Valentine’s Day will be history when we convene on Feb. 21 for our general meeting, but wouldn’t it be fun to wear red? Speaking of Valentine’s day, our 8 year old granddaughter has combined this with another holiday and calls it “Valgiving” (for Thanksgiving!). She and her mom couldn’t celebrate Valentine’s day in their new house last year, so she wants to make it a yearly celebration at her new house from this point forward. (Funny how kids think.) Celebrate your grandchildren’s creativity, especially when it comes as a surprise.
On a more sobering note, there was an article in the Campbell Express a week or so ago about an ‘AARP SCAM ALERT’; you are offered a government grant which never has to be paid back.  The kicker is that you have to provide your checking account information. Never give that information to people you don’t know. Report scams to local law enforcement and go to the AARP Fraud Watch Network at for more information and tips on fraud prevention.
Happy beginning of spring cleaning. And be careful; Margaret and I are both victims of falling and tripping.

Cyber Security

Cybersecurity—Security Is An Illusion…Rick Loek
In or around 1996 I was excited to be learning a new programming language, Java. This new language was very much an infant. I was at the first developer conference having lunch with the chief security person. I started asking questions about security. He says to me, “Rick, security is an illusion. At best there are levels of security.” What did he mean? Basically you can do what you know to do to protect your computer and your identity, but you are still exposed. My late father once had some odd activity on his credit report. I requested that he call the credit agency and freeze his account. At that time they would freeze the account for free. If you called to unfreeze it they may or may not access a fee. I found this page to be loaded with useful information on protecting yourself from scammers.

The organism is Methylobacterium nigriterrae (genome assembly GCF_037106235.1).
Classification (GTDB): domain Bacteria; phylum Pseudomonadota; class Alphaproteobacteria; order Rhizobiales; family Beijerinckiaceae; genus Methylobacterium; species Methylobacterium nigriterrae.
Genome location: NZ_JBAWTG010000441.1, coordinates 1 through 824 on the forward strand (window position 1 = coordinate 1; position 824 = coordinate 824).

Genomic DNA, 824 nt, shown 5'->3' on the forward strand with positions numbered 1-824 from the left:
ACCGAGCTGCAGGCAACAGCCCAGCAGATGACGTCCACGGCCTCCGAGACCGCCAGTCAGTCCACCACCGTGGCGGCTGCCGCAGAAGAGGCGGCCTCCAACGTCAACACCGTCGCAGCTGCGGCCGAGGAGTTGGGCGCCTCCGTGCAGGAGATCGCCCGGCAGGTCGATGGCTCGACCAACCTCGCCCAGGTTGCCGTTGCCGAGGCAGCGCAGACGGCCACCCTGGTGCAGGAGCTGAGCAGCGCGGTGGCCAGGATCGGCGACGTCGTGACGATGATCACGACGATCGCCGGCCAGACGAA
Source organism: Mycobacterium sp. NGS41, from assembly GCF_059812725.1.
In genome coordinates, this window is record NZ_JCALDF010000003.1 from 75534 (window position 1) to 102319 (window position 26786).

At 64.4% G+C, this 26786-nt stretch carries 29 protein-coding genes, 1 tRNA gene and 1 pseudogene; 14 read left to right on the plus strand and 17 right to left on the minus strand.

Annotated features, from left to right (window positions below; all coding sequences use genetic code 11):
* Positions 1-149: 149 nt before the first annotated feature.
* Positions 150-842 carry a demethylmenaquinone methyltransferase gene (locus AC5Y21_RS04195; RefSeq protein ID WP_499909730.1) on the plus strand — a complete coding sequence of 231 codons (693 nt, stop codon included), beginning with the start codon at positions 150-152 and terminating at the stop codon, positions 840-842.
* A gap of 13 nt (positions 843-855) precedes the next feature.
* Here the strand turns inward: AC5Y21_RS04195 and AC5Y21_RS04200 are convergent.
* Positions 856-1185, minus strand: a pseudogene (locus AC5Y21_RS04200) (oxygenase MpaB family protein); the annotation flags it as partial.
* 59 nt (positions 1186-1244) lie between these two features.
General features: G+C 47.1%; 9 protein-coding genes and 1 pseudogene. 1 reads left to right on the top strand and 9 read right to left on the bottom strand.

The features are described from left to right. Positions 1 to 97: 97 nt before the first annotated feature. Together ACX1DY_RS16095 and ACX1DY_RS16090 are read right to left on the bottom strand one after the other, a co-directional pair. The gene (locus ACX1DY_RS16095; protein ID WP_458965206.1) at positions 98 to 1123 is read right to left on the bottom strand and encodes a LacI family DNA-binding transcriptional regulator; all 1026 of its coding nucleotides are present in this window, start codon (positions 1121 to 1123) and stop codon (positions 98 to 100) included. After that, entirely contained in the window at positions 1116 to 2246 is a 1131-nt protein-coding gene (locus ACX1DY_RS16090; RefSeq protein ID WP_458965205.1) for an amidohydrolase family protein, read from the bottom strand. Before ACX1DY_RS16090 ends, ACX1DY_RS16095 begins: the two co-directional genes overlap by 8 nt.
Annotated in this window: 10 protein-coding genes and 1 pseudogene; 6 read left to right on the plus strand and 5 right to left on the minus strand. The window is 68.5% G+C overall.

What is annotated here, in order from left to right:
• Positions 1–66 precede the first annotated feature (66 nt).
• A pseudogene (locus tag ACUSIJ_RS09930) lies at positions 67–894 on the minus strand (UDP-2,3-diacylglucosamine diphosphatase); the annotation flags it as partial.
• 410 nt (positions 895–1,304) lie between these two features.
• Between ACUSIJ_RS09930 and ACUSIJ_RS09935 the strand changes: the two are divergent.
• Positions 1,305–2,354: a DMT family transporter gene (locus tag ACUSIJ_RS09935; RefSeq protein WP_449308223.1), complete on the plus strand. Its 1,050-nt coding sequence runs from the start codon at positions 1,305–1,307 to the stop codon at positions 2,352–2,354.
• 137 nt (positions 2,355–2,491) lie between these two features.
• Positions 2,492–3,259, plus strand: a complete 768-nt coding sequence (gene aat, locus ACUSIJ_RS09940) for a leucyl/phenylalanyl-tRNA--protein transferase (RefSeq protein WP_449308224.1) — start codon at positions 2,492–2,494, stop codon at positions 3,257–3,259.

Cyber Security

Cybersecurity Stop. Think. Connect™…Rick Loek

Stop. Think. Connect is a program that was launched in October of 2010. The program was created by the National Cyber Security Alliance and the Anti-Phishing Work Group (APWG) and The U.S. Department of Homeland Security. They have created a website with many resources.  There is a tips and advice section https:// that contains useful advice in various languages and a variety of topics.

Topics such as:

  • Keep a Clean Machine
  • Be Web Wise
  • Protect Your Personal Information
  • Be a Good Online Citizen
  • Connect With Care
  • Own Your Online Presence